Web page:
The sixth stage of the combustion cycle is shown in FIG. 7 wherein the entire charge in combustion chamber 46 has exploded, driving piston 42 away from cylinder end 54. At this stage the retraction of piston 42 from cylinder end 54 has again cut off the previous communication between annular space 69 and transfer space 72 via bypass 77 so that annular space 69, combustion chamber 46, transfer space 72, and the ambient air outside the cylinder are all again isolated from each other.

The seventh stage of the combustion cycle is shown by combustion chamber 46 in FIG. 8. At this point piston 42 is approximately centered between cylinder ends 54 and 56 so the ignited charge in combustion chamber 46 is expanded to about half its maximum volume. As in the preceeding stage, all the recited spaces are isolated from each other.

Combustion chamber 46 in FIG. 9 is directly between the stage of combustion chamber 46 in FIG. 8 and the stage of combustion chamber 48 in FIG. 6. Chamber 46 in FIG. 9 is shown just before the intake and exhaust ports are simultaneously opened and annular space 71 is exposed to outside air through port 81.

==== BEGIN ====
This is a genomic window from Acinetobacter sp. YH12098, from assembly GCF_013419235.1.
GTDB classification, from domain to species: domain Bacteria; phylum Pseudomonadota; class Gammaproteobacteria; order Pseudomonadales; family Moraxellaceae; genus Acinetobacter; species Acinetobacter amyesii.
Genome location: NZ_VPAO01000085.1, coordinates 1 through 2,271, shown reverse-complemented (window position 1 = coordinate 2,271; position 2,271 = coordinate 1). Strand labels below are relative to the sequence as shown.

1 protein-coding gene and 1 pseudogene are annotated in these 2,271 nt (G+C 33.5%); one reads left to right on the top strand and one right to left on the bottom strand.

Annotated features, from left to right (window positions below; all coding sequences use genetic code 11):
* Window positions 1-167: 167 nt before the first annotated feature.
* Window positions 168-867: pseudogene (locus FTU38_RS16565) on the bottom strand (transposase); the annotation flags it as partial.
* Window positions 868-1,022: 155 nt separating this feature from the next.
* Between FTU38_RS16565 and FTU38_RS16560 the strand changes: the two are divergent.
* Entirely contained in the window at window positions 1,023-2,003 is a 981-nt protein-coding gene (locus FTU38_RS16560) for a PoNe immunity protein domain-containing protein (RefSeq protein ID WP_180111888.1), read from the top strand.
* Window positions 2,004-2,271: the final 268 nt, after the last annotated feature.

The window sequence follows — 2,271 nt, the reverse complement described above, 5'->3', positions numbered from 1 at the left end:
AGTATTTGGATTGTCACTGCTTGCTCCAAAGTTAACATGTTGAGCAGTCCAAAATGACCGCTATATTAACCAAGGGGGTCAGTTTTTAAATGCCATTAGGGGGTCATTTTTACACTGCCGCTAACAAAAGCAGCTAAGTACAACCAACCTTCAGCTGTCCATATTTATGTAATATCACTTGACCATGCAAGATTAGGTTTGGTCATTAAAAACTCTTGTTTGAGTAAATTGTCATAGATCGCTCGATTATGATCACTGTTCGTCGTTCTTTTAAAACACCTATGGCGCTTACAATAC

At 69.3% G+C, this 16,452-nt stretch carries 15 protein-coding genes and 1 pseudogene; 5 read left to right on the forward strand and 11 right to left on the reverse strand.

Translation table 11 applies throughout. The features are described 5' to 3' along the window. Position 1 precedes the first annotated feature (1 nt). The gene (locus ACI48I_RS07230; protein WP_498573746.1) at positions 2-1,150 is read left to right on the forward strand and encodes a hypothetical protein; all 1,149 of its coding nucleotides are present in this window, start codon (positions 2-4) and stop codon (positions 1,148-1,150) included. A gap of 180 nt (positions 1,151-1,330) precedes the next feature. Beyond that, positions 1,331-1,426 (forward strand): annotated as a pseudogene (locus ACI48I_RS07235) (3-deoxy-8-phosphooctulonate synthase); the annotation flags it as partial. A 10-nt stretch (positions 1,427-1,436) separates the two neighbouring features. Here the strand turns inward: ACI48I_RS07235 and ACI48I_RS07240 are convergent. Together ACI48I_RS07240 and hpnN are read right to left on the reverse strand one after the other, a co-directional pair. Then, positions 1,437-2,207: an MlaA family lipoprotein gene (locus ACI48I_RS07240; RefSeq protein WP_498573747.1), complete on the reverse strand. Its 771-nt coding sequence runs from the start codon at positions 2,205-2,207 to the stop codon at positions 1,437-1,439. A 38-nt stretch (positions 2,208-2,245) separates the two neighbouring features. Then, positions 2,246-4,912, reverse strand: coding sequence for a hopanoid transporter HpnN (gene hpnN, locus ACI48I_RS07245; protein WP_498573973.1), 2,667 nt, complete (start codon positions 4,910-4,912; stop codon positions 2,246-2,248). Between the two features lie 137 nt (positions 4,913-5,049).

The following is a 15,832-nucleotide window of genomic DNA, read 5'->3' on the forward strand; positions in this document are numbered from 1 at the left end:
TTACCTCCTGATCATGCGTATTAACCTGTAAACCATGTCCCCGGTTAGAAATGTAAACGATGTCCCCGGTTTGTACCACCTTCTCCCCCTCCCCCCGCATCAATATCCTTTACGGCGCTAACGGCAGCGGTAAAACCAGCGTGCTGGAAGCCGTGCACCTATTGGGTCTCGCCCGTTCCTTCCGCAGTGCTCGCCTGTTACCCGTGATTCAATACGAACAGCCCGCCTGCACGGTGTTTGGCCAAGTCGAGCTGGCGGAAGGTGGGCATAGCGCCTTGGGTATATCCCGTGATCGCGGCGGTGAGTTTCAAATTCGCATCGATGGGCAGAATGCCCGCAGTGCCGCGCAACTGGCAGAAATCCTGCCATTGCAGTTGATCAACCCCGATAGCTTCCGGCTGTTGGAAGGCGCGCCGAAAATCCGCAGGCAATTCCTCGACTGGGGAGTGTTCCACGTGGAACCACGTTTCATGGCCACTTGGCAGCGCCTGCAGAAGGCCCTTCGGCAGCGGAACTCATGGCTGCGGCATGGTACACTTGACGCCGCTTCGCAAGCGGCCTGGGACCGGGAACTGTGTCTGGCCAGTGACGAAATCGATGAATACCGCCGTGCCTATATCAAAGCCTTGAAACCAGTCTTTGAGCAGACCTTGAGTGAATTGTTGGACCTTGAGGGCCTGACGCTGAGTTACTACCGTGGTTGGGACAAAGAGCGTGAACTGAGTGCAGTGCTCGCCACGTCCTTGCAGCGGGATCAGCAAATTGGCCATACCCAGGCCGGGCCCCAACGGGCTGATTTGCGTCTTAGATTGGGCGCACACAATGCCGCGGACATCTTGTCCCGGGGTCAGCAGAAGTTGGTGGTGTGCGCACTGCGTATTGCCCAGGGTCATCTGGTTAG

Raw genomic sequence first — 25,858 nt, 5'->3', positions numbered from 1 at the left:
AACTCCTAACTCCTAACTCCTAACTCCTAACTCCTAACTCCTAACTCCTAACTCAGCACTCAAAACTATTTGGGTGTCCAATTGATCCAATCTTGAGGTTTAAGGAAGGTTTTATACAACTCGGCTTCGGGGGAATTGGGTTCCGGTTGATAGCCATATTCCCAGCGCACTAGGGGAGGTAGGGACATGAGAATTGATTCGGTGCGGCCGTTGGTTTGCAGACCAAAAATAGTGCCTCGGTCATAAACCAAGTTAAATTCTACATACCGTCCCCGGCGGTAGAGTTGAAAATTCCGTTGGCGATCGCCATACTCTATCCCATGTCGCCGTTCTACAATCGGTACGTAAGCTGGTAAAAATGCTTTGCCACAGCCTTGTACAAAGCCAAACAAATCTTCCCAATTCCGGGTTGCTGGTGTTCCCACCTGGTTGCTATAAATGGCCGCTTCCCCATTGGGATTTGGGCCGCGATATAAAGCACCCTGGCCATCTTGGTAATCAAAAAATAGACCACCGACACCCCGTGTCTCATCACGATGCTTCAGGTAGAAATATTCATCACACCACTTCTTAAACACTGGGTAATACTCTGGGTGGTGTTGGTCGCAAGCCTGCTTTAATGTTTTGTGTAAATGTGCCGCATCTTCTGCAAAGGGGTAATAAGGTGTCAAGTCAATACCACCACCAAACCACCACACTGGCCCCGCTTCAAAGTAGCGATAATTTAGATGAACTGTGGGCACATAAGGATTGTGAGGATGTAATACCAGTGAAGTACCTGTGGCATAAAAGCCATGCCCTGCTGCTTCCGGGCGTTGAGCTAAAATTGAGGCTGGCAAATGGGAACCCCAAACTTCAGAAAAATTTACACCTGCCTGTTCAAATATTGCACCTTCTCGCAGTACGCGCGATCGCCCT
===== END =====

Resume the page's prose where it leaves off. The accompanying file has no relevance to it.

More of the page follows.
Since each of the eight advances in the combustion cycle just described was accomplished by a 45° rotation of the cylinder housing, the complete combustion cycle requires one complete revolution of the cylinder housing.

Now that the combustion cycle for reciprocating piston 42 within cylinder housing 24 has been explained, the first power transmission means for harnessing the reciprocation of piston 42 to rotate cylinder housing 24 becomes important in understanding how the engine runs.

FIGS. 2 and 4 in particular show the Scotch yoke linkage which converts reciprocation of the piston to rotation of the cylinder housing. The first transmission means comprises a stationary crankshaft 28, a crosshead slot 116 formed in the cross bar of "H" shaped piston 42, and a sliding block 118 captured in cross head slot 116 for rectilinear sliding motion along a line mutually perpendicular to the axis of the cylinder housing and the lateral axis about which the cylinder housing rotates.